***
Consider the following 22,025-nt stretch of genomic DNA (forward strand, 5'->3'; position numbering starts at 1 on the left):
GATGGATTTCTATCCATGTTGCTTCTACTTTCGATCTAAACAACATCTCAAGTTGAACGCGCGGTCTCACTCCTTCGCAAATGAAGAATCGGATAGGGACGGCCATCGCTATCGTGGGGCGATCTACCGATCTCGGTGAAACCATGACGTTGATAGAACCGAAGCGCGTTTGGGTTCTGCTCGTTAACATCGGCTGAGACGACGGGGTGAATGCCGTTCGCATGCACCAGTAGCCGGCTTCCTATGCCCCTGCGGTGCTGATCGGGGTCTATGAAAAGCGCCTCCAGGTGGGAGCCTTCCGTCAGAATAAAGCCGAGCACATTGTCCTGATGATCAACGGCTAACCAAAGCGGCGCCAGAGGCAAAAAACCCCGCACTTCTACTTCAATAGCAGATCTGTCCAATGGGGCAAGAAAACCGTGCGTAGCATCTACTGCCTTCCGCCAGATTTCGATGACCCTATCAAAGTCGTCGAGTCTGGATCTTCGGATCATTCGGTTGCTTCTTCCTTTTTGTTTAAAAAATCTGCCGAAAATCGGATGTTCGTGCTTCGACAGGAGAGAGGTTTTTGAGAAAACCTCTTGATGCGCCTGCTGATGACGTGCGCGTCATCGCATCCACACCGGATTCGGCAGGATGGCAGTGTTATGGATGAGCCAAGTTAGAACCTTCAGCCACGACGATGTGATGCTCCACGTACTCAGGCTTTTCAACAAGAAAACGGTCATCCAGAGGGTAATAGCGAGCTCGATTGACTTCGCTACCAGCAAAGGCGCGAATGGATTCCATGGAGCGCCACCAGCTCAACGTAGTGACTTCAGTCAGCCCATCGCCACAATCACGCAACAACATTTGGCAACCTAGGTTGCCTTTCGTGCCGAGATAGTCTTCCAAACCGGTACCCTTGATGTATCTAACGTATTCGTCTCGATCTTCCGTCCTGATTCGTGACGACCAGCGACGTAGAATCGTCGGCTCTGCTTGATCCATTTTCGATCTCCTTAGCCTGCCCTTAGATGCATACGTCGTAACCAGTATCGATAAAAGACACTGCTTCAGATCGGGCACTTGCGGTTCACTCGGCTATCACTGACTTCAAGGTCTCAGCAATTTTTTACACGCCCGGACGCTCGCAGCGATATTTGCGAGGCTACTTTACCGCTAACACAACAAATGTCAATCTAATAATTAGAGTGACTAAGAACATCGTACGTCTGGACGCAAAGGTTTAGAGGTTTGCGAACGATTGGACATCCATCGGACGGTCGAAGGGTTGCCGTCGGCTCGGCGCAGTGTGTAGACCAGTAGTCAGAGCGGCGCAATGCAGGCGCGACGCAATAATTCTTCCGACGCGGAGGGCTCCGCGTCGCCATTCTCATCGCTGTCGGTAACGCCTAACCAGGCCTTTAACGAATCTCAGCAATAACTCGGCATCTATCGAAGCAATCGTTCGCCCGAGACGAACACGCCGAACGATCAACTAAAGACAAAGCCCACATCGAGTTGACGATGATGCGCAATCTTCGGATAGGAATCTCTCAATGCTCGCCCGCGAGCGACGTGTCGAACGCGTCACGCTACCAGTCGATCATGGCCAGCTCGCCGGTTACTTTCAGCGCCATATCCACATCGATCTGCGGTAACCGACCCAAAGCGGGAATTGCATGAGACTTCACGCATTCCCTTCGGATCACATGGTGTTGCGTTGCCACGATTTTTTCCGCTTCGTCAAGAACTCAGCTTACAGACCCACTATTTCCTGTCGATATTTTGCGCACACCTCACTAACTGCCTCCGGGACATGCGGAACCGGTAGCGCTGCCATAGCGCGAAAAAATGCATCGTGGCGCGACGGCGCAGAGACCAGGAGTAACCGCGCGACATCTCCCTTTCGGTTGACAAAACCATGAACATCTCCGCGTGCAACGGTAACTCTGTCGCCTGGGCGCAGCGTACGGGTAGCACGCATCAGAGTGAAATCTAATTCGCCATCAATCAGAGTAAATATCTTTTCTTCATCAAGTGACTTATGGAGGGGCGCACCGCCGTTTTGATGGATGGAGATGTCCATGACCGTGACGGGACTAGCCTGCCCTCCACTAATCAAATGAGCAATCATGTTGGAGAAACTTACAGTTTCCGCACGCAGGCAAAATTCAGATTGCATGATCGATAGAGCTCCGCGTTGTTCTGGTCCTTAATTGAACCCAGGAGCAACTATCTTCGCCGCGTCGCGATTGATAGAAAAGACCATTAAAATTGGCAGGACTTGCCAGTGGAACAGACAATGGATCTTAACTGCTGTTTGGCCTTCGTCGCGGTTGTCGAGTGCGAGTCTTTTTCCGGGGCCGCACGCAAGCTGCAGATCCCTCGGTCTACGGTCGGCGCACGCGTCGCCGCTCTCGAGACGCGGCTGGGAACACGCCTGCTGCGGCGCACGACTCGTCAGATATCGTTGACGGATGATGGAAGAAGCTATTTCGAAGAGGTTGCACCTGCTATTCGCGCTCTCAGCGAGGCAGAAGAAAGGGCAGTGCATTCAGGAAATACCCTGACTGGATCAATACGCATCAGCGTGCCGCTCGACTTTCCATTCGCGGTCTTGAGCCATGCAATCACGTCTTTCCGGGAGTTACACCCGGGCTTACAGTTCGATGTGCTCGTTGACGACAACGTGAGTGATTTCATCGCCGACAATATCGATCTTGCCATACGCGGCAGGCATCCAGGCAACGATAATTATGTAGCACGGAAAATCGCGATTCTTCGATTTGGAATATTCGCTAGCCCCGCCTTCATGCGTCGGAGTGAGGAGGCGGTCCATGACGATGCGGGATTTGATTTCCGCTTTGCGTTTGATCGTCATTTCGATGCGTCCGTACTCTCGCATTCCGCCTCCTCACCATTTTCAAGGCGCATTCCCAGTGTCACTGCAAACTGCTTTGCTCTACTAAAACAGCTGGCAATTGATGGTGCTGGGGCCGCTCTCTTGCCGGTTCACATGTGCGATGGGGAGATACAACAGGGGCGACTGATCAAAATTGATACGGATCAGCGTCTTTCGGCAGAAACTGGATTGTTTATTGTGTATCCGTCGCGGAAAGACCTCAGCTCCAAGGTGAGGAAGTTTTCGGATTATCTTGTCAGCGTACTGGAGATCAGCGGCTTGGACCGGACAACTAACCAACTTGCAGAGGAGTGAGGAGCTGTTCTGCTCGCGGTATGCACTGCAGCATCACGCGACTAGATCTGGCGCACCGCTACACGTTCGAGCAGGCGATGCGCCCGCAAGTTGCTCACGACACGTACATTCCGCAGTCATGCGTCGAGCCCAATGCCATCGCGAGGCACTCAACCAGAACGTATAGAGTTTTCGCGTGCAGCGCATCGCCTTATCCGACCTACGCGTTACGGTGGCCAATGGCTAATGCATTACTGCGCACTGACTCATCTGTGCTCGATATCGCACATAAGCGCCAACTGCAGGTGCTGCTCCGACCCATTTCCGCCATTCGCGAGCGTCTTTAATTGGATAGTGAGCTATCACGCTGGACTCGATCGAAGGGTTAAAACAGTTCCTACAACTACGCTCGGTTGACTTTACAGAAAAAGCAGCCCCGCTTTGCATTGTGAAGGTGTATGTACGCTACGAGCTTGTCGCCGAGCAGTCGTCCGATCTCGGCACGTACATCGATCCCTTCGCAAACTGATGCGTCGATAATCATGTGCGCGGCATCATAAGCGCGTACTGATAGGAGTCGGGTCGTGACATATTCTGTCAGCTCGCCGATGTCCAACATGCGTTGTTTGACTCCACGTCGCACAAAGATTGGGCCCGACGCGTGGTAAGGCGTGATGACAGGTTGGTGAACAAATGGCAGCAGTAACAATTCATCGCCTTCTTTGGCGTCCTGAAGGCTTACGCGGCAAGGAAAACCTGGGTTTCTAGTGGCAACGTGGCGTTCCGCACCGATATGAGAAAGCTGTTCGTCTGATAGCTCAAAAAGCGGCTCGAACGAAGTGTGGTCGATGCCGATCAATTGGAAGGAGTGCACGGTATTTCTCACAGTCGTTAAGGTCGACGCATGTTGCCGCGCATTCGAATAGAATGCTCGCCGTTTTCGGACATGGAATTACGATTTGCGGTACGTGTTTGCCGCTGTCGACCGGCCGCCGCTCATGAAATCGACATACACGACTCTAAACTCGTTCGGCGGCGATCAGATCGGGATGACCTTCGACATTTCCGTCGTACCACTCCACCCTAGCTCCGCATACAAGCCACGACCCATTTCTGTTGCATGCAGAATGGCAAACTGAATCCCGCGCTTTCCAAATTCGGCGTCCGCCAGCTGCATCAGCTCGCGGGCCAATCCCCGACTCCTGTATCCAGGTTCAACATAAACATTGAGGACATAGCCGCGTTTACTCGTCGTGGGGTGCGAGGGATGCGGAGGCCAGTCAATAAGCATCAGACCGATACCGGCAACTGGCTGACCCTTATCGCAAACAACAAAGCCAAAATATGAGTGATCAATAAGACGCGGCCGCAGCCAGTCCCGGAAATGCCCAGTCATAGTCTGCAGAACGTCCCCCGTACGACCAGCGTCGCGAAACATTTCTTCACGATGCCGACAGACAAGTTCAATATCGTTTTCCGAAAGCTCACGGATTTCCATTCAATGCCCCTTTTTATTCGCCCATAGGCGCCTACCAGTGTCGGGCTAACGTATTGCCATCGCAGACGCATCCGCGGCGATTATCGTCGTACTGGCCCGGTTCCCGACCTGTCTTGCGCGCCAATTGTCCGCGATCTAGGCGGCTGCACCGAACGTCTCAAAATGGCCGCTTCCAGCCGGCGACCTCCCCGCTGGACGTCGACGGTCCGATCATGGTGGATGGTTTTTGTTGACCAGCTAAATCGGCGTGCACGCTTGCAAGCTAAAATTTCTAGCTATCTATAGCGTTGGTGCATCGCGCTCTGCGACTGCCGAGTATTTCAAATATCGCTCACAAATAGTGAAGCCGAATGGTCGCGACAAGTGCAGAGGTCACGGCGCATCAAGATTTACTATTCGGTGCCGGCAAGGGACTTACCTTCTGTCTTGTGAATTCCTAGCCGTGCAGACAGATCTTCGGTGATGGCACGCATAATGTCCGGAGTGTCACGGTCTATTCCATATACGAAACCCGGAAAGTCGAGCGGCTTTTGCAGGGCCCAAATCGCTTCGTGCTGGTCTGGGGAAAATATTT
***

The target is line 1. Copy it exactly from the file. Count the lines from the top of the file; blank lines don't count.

Consider the following 22,025-nt stretch of genomic DNA (forward strand, 5'->3'; position numbering starts at 1 on the left):